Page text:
Hard border ‘inevitable and harmful’

The return of a hard border between the Republic and Northern Ireland is “inevitable” and will disrupt trade and harm the economy, a leading economist has warned ahead of his lecture in Cork this week.

Philippe Legrain is the inaugural speaker at the first annual Longfield Lecture in Economics this Wednesday, hosted by the Department of Economics in UCC.

Mr Legrain, a senior research fellow at the London School of Economics, was formerly special adviser to the director-general of the World Trade Organisation and independent economic adviser to the President of the European Commission.

He will speak about the economic benefits of immigration in general and to Ireland in particular, setting it in the current context of Brexit, the Trump administration, the refugee crisis and the rise of anti-immigrant parties across most of Europe.

“If, as seems likely, Britain is heading for a very hard Brexit that would leave it outside the single market and the customs union, the return of a hard border between the Republic of Ireland and Northern Ireland is inevitable. There will need to be customs controls to check that goods comply with the requisite standards, to determine where a good is deemed to originate, to ensure that the appropriate duty is paid, and so on,” he said.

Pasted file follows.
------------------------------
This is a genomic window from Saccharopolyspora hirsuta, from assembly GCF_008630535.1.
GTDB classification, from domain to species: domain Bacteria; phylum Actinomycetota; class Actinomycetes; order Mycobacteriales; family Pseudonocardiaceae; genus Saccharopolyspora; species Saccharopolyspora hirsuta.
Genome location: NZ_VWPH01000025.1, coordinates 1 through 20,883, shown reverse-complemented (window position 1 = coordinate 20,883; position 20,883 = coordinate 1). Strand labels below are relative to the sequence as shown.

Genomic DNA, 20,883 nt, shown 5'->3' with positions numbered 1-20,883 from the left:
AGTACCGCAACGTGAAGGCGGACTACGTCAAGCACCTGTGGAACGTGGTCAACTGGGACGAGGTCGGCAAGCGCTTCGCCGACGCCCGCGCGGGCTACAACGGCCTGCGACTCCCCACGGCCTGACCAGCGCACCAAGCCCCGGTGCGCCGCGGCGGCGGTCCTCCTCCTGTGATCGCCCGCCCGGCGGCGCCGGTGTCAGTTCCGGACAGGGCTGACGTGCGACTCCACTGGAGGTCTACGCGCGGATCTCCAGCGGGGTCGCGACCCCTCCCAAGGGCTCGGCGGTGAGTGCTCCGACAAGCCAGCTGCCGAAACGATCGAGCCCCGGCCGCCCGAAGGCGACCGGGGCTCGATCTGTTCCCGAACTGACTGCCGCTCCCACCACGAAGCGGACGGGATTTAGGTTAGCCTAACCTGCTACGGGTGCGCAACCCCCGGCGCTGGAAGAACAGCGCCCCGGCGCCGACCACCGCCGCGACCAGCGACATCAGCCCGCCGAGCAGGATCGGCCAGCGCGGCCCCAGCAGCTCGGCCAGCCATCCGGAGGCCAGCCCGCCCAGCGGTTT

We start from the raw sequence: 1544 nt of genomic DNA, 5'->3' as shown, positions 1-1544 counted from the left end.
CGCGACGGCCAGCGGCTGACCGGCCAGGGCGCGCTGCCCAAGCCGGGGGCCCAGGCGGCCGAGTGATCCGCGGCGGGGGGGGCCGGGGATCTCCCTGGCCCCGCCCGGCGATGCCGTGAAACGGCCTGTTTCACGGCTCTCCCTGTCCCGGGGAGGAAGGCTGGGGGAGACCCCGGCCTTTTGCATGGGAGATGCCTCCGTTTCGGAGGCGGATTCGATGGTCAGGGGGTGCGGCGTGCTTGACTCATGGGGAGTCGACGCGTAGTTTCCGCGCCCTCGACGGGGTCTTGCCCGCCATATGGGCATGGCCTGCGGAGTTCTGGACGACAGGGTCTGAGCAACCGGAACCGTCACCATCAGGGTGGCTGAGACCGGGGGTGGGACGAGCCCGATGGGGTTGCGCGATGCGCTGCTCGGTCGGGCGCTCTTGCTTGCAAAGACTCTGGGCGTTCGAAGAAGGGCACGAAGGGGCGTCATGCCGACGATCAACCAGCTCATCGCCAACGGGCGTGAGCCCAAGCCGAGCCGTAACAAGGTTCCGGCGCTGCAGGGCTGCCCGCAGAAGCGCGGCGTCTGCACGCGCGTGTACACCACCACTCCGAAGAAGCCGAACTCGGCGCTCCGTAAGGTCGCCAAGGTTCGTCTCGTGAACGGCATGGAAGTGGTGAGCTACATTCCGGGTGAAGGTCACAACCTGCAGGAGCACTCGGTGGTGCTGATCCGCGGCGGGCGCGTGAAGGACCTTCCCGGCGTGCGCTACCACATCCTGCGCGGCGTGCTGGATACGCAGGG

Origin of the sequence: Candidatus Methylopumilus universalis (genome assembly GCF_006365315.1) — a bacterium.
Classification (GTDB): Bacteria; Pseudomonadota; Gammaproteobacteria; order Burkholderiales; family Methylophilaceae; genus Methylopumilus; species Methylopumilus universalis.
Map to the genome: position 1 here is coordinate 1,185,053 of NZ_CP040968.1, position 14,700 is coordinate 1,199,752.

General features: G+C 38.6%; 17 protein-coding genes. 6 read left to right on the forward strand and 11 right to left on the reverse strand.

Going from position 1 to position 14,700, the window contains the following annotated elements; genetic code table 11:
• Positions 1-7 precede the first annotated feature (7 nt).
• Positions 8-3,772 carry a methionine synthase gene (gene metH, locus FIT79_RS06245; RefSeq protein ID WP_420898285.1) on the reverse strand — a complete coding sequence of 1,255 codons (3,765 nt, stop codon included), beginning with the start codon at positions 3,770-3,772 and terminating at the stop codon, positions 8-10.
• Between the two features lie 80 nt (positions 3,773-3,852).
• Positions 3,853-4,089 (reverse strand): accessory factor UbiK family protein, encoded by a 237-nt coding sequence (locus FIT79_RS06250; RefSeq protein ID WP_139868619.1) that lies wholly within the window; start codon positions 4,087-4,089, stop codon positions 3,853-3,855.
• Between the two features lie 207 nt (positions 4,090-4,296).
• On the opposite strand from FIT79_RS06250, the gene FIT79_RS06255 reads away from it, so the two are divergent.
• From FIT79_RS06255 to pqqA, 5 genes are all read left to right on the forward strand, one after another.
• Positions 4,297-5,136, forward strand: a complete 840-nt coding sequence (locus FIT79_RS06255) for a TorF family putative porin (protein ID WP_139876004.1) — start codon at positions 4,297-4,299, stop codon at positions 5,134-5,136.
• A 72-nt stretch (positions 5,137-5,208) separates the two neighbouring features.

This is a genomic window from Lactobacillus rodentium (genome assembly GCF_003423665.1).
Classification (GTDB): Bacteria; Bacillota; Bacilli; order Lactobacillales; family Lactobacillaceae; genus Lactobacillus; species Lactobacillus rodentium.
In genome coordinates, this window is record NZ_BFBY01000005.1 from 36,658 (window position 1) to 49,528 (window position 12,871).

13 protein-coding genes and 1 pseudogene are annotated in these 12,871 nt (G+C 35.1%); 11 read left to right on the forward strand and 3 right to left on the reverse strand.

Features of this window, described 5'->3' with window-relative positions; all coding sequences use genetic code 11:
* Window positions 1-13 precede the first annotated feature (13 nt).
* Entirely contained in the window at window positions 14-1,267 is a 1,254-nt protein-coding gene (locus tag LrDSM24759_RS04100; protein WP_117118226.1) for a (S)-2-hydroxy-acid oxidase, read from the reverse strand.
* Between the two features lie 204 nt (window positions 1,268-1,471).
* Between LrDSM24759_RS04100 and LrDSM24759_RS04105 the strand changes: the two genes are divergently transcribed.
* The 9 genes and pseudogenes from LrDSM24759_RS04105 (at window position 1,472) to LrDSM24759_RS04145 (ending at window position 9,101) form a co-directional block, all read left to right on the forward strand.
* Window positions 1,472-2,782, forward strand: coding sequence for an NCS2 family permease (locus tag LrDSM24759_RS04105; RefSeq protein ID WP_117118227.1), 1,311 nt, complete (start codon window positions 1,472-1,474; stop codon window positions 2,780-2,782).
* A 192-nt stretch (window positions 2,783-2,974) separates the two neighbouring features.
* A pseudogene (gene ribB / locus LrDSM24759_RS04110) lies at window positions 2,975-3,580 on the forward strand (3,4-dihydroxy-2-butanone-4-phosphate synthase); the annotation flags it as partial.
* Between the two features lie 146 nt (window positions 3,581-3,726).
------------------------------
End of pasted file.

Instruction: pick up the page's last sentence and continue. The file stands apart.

Mr Legrain said there will also need to be immigration controls, because the UK government will want to ensure EU citizens who can freely enter Ireland do not slip into Britain across the border with Northern Ireland.

“All of that will disrupt trade, harm the economy, and destabilise Northern Ireland politics,” he added.

UCC economics lecturer Dr Declan Jordan said the open lecture was an opportunity for both economists and a lay audience to face the compelling economic and social issues of our time.

“Economics has been rightly criticised for not contributing to public discourse. We now have a choice — complain about experts being denigrated or we can engage. This is not economists talking among themselves — the free event is open to all,” he said.

The Longfield Lecture, Wednesday, March 22, at 5pm, in Boole 3 Lecture Theatre, UCC

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